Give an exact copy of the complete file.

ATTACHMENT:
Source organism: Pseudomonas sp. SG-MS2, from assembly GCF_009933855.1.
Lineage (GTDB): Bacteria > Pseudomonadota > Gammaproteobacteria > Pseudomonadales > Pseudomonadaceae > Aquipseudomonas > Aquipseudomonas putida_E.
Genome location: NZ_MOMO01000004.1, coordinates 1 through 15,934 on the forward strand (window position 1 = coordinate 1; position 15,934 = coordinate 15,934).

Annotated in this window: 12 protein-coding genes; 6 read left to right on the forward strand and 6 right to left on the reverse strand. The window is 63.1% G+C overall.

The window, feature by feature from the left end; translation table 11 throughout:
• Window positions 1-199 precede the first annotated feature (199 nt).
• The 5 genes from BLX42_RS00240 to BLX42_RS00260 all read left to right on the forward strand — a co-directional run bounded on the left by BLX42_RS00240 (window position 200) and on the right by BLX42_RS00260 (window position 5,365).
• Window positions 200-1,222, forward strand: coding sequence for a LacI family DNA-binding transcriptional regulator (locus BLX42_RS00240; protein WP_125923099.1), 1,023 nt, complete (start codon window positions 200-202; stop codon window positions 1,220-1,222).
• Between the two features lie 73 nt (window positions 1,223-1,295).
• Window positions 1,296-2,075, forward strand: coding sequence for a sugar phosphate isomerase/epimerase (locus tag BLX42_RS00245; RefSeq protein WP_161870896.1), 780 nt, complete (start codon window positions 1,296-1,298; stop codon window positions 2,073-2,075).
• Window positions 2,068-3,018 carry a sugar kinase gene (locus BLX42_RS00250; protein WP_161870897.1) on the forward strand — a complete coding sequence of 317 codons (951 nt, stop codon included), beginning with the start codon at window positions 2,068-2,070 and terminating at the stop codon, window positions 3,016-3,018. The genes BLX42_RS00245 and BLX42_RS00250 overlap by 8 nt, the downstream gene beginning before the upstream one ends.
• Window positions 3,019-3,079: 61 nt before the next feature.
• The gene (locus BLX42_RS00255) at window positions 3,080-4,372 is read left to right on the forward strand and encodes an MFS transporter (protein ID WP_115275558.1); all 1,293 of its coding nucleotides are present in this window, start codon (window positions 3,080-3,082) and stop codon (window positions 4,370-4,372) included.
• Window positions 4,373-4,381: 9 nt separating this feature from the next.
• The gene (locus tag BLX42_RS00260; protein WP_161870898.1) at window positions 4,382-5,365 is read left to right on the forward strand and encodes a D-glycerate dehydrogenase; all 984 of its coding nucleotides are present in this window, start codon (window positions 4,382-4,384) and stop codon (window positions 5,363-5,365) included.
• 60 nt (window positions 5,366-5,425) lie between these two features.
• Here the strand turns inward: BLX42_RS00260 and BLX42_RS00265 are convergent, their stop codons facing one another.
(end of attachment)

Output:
Source organism: Pseudomonas sp. SG-MS2, from assembly GCF_009933855.1.
Lineage (GTDB): Bacteria > Pseudomonadota > Gammaproteobacteria > Pseudomonadales > Pseudomonadaceae > Aquipseudomonas > Aquipseudomonas putida_E.
Genome location: NZ_MOMO01000004.1, coordinates 1 through 15,934 on the forward strand (window position 1 = coordinate 1; position 15,934 = coordinate 15,934).

Annotated in this window: 12 protein-coding genes; 6 read left to right on the forward strand and 6 right to left on the reverse strand. The window is 63.1% G+C overall.

The window, feature by feature from the left end; translation table 11 throughout:
• Window positions 1-199 precede the first annotated feature (199 nt).
• The 5 genes from BLX42_RS00240 to BLX42_RS00260 all read left to right on the forward strand — a co-directional run bounded on the left by BLX42_RS00240 (window position 200) and on the right by BLX42_RS00260 (window position 5,365).
• Window positions 200-1,222, forward strand: coding sequence for a LacI family DNA-binding transcriptional regulator (locus BLX42_RS00240; protein WP_125923099.1), 1,023 nt, complete (start codon window positions 200-202; stop codon window positions 1,220-1,222).
• Between the two features lie 73 nt (window positions 1,223-1,295).
• Window positions 1,296-2,075, forward strand: coding sequence for a sugar phosphate isomerase/epimerase (locus tag BLX42_RS00245; RefSeq protein WP_161870896.1), 780 nt, complete (start codon window positions 1,296-1,298; stop codon window positions 2,073-2,075).
• Window positions 2,068-3,018 carry a sugar kinase gene (locus BLX42_RS00250; protein WP_161870897.1) on the forward strand — a complete coding sequence of 317 codons (951 nt, stop codon included), beginning with the start codon at window positions 2,068-2,070 and terminating at the stop codon, window positions 3,016-3,018. The genes BLX42_RS00245 and BLX42_RS00250 overlap by 8 nt, the downstream gene beginning before the upstream one ends.
• Window positions 3,019-3,079: 61 nt before the next feature.
• The gene (locus BLX42_RS00255) at window positions 3,080-4,372 is read left to right on the forward strand and encodes an MFS transporter (protein ID WP_115275558.1); all 1,293 of its coding nucleotides are present in this window, start codon (window positions 3,080-3,082) and stop codon (window positions 4,370-4,372) included.
• Window positions 4,373-4,381: 9 nt separating this feature from the next.
• The gene (locus tag BLX42_RS00260; protein WP_161870898.1) at window positions 4,382-5,365 is read left to right on the forward strand and encodes a D-glycerate dehydrogenase; all 984 of its coding nucleotides are present in this window, start codon (window positions 4,382-4,384) and stop codon (window positions 5,363-5,365) included.
• 60 nt (window positions 5,366-5,425) lie between these two features.
• Here the strand turns inward: BLX42_RS00260 and BLX42_RS00265 are convergent, their stop codons facing one another.